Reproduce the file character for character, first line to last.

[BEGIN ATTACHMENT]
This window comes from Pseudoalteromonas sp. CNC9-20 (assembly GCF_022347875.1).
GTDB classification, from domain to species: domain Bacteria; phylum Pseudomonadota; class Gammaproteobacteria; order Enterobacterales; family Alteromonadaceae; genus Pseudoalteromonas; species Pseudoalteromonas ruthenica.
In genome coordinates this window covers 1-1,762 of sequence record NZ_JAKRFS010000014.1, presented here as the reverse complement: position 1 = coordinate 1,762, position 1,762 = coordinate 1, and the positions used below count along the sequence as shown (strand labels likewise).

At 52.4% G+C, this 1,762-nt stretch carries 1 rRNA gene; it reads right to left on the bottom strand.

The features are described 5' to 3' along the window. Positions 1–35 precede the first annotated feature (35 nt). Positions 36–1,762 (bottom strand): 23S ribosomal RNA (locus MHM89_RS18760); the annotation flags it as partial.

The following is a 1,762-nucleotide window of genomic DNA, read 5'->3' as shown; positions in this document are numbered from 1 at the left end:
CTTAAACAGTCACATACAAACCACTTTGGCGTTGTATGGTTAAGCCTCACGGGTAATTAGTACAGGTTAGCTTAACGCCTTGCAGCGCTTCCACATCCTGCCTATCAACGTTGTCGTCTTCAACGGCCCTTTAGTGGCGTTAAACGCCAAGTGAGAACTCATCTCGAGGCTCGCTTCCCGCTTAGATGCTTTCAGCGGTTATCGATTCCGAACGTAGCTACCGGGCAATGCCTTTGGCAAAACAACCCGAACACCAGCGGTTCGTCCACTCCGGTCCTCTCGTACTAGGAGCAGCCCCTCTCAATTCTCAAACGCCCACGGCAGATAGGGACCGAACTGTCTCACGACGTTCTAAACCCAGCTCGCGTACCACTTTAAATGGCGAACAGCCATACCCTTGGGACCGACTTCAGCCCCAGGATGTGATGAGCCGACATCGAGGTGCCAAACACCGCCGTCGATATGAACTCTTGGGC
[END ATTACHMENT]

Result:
This window comes from Pseudoalteromonas sp. CNC9-20 (assembly GCF_022347875.1).
GTDB classification, from domain to species: domain Bacteria; phylum Pseudomonadota; class Gammaproteobacteria; order Enterobacterales; family Alteromonadaceae; genus Pseudoalteromonas; species Pseudoalteromonas ruthenica.
In genome coordinates this window covers 1-1,762 of sequence record NZ_JAKRFS010000014.1, presented here as the reverse complement: position 1 = coordinate 1,762, position 1,762 = coordinate 1, and the positions used below count along the sequence as shown (strand labels likewise).

At 52.4% G+C, this 1,762-nt stretch carries 1 rRNA gene; it reads right to left on the bottom strand.

The features are described 5' to 3' along the window. Positions 1–35 precede the first annotated feature (35 nt). Positions 36–1,762 (bottom strand): 23S ribosomal RNA (locus MHM89_RS18760); the annotation flags it as partial.

The following is a 1,762-nucleotide window of genomic DNA, read 5'->3' as shown; positions in this document are numbered from 1 at the left end:
CTTAAACAGTCACATACAAACCACTTTGGCGTTGTATGGTTAAGCCTCACGGGTAATTAGTACAGGTTAGCTTAACGCCTTGCAGCGCTTCCACATCCTGCCTATCAACGTTGTCGTCTTCAACGGCCCTTTAGTGGCGTTAAACGCCAAGTGAGAACTCATCTCGAGGCTCGCTTCCCGCTTAGATGCTTTCAGCGGTTATCGATTCCGAACGTAGCTACCGGGCAATGCCTTTGGCAAAACAACCCGAACACCAGCGGTTCGTCCACTCCGGTCCTCTCGTACTAGGAGCAGCCCCTCTCAATTCTCAAACGCCCACGGCAGATAGGGACCGAACTGTCTCACGACGTTCTAAACCCAGCTCGCGTACCACTTTAAATGGCGAACAGCCATACCCTTGGGACCGACTTCAGCCCCAGGATGTGATGAGCCGACATCGAGGTGCCAAACACCGCCGTCGATATGAACTCTTGGGC